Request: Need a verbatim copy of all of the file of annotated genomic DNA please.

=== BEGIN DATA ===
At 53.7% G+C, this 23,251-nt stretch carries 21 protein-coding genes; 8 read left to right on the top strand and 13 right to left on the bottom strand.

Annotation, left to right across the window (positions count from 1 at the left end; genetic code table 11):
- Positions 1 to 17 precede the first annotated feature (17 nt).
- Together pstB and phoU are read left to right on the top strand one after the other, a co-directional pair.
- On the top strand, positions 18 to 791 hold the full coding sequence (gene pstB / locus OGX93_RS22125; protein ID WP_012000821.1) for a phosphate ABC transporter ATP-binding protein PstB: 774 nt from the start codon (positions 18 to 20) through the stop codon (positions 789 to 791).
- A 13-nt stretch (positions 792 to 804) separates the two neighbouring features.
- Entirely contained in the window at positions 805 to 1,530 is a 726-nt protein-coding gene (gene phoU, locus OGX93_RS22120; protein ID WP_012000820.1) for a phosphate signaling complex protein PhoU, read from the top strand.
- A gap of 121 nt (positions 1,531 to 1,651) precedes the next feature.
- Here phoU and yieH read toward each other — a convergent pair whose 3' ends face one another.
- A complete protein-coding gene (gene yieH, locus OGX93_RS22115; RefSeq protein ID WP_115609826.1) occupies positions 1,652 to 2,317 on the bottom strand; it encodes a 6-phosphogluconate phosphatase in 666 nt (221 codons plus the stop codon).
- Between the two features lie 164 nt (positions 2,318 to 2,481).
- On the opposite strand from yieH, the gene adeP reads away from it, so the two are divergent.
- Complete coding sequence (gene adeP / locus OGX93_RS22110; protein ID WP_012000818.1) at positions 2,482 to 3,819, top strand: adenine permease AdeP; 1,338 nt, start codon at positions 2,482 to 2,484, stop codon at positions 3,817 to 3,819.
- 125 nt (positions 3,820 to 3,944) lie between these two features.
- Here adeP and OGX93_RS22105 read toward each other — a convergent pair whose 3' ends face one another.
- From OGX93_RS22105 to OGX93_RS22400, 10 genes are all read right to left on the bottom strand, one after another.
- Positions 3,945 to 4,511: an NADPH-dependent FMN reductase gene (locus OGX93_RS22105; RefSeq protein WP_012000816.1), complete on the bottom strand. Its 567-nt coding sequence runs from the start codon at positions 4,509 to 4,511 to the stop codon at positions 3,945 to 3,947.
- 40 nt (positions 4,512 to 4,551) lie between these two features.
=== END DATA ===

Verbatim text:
At 53.7% G+C, this 23,251-nt stretch carries 21 protein-coding genes; 8 read left to right on the top strand and 13 right to left on the bottom strand.

Annotation, left to right across the window (positions count from 1 at the left end; genetic code table 11):
- Positions 1 to 17 precede the first annotated feature (17 nt).
- Together pstB and phoU are read left to right on the top strand one after the other, a co-directional pair.
- On the top strand, positions 18 to 791 hold the full coding sequence (gene pstB / locus OGX93_RS22125; protein ID WP_012000821.1) for a phosphate ABC transporter ATP-binding protein PstB: 774 nt from the start codon (positions 18 to 20) through the stop codon (positions 789 to 791).
- A 13-nt stretch (positions 792 to 804) separates the two neighbouring features.
- Entirely contained in the window at positions 805 to 1,530 is a 726-nt protein-coding gene (gene phoU, locus OGX93_RS22120; protein ID WP_012000820.1) for a phosphate signaling complex protein PhoU, read from the top strand.
- A gap of 121 nt (positions 1,531 to 1,651) precedes the next feature.
- Here phoU and yieH read toward each other — a convergent pair whose 3' ends face one another.
- A complete protein-coding gene (gene yieH, locus OGX93_RS22115; RefSeq protein ID WP_115609826.1) occupies positions 1,652 to 2,317 on the bottom strand; it encodes a 6-phosphogluconate phosphatase in 666 nt (221 codons plus the stop codon).
- Between the two features lie 164 nt (positions 2,318 to 2,481).
- On the opposite strand from yieH, the gene adeP reads away from it, so the two are divergent.
- Complete coding sequence (gene adeP / locus OGX93_RS22110; protein ID WP_012000818.1) at positions 2,482 to 3,819, top strand: adenine permease AdeP; 1,338 nt, start codon at positions 2,482 to 2,484, stop codon at positions 3,817 to 3,819.
- 125 nt (positions 3,820 to 3,944) lie between these two features.
- Here adeP and OGX93_RS22105 read toward each other — a convergent pair whose 3' ends face one another.
- From OGX93_RS22105 to OGX93_RS22400, 10 genes are all read right to left on the bottom strand, one after another.
- Positions 3,945 to 4,511: an NADPH-dependent FMN reductase gene (locus OGX93_RS22105; RefSeq protein WP_012000816.1), complete on the bottom strand. Its 567-nt coding sequence runs from the start codon at positions 4,509 to 4,511 to the stop codon at positions 3,945 to 3,947.
- 40 nt (positions 4,512 to 4,551) lie between these two features.